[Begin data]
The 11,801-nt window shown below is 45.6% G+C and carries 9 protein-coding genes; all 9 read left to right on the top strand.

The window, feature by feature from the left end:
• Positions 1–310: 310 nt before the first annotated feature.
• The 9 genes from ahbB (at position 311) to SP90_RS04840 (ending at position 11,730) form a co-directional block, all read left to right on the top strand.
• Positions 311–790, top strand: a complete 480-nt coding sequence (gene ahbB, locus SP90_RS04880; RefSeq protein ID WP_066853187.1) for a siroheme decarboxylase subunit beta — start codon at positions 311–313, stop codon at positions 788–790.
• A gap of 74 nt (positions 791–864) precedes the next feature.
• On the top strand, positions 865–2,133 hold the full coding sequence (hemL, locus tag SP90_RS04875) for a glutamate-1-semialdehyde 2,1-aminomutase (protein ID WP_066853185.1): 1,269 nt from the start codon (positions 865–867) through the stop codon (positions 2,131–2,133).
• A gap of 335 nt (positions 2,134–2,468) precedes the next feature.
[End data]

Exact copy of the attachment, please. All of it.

The 11,801-nt window shown below is 45.6% G+C and carries 9 protein-coding genes; all 9 read left to right on the top strand.

The window, feature by feature from the left end:
• Positions 1–310: 310 nt before the first annotated feature.
• The 9 genes from ahbB (at position 311) to SP90_RS04840 (ending at position 11,730) form a co-directional block, all read left to right on the top strand.
• Positions 311–790, top strand: a complete 480-nt coding sequence (gene ahbB, locus SP90_RS04880; RefSeq protein ID WP_066853187.1) for a siroheme decarboxylase subunit beta — start codon at positions 311–313, stop codon at positions 788–790.
• A gap of 74 nt (positions 791–864) precedes the next feature.
• On the top strand, positions 865–2,133 hold the full coding sequence (hemL, locus tag SP90_RS04875) for a glutamate-1-semialdehyde 2,1-aminomutase (protein ID WP_066853185.1): 1,269 nt from the start codon (positions 865–867) through the stop codon (positions 2,131–2,133).
• A gap of 335 nt (positions 2,134–2,468) precedes the next feature.